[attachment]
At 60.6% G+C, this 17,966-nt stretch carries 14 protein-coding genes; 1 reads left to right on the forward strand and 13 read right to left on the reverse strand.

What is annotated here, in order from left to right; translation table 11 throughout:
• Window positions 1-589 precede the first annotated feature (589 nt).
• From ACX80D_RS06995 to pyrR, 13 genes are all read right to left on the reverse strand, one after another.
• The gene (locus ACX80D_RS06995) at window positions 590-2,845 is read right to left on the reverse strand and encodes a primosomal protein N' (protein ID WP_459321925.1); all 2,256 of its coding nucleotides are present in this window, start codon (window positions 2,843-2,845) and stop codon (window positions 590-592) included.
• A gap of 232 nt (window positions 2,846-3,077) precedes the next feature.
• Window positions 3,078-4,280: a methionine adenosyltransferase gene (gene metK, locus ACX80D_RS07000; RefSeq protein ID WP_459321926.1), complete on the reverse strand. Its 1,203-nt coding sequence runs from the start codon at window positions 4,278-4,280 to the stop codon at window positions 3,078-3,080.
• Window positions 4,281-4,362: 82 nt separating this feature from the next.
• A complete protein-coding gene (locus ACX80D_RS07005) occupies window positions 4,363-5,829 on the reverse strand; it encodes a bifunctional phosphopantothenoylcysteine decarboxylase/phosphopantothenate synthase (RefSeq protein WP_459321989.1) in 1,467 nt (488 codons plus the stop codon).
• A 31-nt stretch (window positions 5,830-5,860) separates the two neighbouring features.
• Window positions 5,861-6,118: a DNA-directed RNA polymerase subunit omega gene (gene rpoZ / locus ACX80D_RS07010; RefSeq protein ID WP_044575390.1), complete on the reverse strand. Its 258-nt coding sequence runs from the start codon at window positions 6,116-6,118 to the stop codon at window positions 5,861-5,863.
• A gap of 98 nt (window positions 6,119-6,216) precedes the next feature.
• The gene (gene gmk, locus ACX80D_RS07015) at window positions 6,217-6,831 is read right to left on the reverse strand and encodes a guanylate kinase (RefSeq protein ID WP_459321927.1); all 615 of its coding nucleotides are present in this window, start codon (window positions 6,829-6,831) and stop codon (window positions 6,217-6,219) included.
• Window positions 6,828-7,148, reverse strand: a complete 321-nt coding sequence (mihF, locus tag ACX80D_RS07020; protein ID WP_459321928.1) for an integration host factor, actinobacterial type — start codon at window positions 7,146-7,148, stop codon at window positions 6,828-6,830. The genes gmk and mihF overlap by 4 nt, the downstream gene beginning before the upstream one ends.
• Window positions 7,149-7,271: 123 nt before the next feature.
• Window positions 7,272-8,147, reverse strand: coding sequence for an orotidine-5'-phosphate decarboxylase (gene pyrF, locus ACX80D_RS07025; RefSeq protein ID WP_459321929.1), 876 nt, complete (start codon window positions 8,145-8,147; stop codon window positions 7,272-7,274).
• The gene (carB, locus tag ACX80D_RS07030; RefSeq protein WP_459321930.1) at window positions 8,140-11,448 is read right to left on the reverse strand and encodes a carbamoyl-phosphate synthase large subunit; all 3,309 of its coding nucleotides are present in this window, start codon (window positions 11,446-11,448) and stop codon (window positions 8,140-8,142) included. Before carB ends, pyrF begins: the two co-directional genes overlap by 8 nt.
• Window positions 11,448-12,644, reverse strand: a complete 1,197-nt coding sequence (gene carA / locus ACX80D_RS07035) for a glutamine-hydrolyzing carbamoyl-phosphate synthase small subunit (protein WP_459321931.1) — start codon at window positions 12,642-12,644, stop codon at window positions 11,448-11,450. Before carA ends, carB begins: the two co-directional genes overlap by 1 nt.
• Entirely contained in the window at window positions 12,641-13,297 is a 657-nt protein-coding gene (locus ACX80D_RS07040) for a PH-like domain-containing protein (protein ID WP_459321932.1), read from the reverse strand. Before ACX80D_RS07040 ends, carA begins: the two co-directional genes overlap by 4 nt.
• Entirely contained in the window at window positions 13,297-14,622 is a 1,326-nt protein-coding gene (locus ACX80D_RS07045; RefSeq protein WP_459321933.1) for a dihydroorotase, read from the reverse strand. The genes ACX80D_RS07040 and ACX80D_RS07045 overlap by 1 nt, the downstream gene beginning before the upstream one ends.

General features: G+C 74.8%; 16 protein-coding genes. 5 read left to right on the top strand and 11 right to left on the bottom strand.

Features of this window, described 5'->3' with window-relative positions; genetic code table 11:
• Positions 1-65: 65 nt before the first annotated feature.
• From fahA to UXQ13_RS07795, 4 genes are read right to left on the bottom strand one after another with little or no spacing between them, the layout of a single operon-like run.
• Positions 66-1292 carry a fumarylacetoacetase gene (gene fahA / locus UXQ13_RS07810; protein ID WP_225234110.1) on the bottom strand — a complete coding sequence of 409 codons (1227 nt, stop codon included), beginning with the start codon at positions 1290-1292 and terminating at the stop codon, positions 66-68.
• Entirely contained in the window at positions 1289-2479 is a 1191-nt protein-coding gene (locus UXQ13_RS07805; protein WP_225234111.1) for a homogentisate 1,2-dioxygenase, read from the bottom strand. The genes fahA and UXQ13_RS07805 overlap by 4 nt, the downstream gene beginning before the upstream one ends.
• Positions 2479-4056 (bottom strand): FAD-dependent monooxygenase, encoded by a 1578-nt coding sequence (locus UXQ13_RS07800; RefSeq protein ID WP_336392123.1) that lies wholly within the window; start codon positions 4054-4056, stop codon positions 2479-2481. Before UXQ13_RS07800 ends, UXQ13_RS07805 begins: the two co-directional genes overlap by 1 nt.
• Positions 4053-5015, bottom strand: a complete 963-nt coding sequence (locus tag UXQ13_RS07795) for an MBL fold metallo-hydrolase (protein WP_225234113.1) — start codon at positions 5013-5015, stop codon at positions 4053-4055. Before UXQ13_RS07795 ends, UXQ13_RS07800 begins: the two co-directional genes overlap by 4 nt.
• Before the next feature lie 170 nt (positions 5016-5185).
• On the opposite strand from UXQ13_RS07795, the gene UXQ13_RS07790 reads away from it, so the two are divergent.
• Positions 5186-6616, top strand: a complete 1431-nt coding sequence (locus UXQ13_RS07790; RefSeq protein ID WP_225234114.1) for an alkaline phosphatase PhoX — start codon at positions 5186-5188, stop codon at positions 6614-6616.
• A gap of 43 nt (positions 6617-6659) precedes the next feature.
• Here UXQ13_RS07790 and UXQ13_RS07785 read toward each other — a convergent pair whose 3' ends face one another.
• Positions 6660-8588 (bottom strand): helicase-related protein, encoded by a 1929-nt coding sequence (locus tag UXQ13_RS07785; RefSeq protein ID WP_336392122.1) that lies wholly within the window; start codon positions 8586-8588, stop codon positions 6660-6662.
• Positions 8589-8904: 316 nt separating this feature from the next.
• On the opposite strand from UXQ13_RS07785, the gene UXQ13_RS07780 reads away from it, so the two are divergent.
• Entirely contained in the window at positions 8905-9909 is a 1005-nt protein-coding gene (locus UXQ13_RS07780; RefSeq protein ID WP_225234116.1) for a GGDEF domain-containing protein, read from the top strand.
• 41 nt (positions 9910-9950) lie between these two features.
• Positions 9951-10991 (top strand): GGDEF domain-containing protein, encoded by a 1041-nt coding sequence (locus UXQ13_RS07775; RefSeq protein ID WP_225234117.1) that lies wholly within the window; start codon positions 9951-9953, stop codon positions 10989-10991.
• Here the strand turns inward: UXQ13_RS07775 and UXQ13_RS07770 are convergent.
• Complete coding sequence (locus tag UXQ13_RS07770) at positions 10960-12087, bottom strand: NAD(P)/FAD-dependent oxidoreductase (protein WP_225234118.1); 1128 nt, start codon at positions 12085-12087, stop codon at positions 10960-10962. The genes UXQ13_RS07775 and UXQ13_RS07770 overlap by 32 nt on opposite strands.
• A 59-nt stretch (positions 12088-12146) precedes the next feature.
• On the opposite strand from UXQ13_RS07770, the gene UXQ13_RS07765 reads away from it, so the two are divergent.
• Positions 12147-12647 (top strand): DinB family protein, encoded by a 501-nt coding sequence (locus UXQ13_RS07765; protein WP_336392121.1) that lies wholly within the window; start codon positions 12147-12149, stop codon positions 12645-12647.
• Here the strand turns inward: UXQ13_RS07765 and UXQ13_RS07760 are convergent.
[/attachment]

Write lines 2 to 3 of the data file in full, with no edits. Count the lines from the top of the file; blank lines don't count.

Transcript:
What is annotated here, in order from left to right; translation table 11 throughout:
• Window positions 1-589 precede the first annotated feature (589 nt).